Legal librarianship is constantly in a state of flux, with continual changes in job titles, habitual shifting of responsibilities and the explosion of legal artificial intelligence all playing a part. In January of this year, LAC Group surveyed their internal personnel about the future of law librarianship, based in part by the responses collected from the 2018 American Association of Law Librarians conference. The resulting blog post, Legal librarianship in 2019-2020, showcased three major takeaways:
1. LAW LIBRARIANS MUST DEMAND RECOGNITION FOR THEIR CONTRIBUTIONS.
By shining a light on their embedded value (made possible by a widely varying range of skillsets) librarians declare their worthiness to the firm. In a climate that outsources more tasks than ever before, it is imperative that librarians declare what they can do, and remind their colleagues of the tasks and projects they did do, showcasing the return on investment. While the scope of law firm libraries usually depends on the practice areas and size of the institution, they typically have several information professionals to assist attorneys with tasks such as research and analyzation of requests and documents, training partners on new and existing technologies, and the acquisition and classification of library materials. Shining a light on their services and the value they bring to the firm is imperative for continued success.
2. THE TRADITIONAL JOB TITLE OF LIBRARIAN IS CHANGING TO REFLECT THE NEW SCOPE AND FUNCTIONALITY OF THE POSITION.
The concept of library as place is diminishing and its purpose is expanding. Gone are the days of simple reference requests. Now, information specialists are expected to be familiar with a wide variety of special areas such as competitive intelligence and project management—often with reduced staff, diminishing budgets and name changes.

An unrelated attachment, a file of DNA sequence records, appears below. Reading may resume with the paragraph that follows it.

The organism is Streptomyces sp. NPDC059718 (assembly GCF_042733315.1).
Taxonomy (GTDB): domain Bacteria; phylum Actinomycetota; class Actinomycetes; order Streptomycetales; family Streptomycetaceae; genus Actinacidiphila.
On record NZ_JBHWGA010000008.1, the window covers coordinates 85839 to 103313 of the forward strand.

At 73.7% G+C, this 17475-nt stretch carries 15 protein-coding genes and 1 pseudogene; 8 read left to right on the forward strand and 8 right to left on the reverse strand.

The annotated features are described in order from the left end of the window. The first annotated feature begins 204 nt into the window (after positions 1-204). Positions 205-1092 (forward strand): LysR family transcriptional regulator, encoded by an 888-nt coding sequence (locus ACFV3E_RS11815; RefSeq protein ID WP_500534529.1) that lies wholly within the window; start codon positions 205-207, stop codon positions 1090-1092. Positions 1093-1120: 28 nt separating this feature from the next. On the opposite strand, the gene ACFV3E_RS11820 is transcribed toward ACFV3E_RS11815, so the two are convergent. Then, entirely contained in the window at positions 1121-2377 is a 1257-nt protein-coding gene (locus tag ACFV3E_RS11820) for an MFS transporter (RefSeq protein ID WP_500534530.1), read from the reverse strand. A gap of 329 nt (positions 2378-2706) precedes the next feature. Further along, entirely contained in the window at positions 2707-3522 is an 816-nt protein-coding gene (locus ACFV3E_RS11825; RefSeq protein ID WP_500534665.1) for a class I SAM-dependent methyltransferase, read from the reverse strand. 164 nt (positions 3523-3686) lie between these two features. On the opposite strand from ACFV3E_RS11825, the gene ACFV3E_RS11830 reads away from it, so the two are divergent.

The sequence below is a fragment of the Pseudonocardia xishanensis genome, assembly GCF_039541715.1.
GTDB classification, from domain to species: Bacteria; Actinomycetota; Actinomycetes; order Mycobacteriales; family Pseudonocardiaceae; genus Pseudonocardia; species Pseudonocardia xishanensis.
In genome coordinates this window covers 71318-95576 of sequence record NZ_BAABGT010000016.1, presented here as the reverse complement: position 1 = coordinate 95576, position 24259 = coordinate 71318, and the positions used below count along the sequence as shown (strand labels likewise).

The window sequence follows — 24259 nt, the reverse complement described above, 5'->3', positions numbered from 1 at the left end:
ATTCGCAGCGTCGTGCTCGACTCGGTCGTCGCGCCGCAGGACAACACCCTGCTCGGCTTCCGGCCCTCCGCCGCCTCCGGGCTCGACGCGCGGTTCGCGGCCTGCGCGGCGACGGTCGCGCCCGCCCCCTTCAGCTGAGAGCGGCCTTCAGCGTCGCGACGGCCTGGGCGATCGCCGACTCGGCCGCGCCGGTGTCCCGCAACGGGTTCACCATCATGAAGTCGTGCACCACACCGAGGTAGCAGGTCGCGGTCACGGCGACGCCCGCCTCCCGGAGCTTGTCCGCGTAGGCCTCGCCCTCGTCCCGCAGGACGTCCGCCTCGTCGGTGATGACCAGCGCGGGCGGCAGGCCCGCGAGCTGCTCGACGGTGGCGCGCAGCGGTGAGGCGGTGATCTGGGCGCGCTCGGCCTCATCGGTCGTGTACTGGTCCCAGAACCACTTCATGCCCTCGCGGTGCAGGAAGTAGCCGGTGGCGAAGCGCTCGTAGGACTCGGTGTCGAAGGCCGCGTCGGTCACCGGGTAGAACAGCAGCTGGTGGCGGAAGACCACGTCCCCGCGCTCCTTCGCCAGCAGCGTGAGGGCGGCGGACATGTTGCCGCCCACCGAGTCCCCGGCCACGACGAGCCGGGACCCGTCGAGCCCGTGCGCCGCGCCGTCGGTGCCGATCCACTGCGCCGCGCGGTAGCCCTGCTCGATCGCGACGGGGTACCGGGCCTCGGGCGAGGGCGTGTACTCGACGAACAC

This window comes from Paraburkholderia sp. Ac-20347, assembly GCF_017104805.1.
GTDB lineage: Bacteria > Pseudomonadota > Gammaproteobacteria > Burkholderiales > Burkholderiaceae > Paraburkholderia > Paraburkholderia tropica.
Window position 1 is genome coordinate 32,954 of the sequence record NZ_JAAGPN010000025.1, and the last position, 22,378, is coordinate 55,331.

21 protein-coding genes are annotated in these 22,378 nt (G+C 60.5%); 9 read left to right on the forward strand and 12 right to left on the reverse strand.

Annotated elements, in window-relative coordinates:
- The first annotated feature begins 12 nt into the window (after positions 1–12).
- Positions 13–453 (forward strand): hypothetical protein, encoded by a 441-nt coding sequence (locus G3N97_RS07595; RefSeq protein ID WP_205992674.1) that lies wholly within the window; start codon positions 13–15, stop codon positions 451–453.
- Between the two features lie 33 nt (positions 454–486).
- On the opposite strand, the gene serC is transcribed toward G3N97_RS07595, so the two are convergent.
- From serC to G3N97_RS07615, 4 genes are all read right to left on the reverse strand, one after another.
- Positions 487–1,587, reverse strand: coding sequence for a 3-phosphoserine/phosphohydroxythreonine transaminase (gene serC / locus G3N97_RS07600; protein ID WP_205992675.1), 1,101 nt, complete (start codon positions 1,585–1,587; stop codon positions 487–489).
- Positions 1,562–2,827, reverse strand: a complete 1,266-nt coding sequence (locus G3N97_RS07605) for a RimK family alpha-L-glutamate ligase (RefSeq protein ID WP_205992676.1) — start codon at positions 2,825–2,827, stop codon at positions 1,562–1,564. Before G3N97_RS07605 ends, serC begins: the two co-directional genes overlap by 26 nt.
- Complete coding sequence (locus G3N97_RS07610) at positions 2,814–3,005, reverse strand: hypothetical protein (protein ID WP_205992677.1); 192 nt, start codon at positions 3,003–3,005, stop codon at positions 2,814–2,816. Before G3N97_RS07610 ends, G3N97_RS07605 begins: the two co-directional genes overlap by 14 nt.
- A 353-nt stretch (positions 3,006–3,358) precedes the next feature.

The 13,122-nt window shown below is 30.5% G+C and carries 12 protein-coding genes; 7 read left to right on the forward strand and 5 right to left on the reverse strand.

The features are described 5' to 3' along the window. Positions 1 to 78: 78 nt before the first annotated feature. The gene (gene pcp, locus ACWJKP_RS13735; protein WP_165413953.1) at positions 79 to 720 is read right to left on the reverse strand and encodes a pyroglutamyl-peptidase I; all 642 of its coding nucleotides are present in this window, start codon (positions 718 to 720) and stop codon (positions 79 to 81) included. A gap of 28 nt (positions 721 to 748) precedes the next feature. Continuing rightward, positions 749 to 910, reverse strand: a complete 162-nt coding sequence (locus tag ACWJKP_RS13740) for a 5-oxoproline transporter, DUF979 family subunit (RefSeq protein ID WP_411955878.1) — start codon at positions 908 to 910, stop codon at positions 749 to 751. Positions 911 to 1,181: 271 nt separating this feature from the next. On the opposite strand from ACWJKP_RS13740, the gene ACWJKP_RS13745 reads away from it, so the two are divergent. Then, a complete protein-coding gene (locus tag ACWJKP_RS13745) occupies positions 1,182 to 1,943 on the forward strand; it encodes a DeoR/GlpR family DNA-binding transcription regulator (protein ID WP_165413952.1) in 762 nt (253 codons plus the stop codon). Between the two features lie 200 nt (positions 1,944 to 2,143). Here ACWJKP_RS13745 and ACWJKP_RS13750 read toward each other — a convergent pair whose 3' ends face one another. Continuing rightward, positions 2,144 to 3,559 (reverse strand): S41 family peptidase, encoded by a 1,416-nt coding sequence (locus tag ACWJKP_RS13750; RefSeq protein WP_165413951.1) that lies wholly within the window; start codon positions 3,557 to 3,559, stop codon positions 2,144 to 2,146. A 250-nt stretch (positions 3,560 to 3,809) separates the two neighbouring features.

3. COGNIZANCE OF NEW LEGAL TECHNOLOGY IS PARAMOUNT TO SUCCESS.
Artificial intelligence and machine learning are making their way into even the most sparsely-staffed law firms, and previously established workflows are being disrupted as a result. In a recent reader survey, 42.86% of participants stated their firm or company uses advanced technology. Applications exist that assist with legal research, contract review and management, due diligence and prediction of legal outcomes are becoming the norm, leaving law practitioners with ample time for more intricate tasks. Becoming a subject matter expert on these tools is a boon for librarians as it makes them a required part of any innovation initiatives at their firm.
I share more of my thoughts on these observations as well as answer questions about who we are and what we do over on the LAC Group website. Check it out!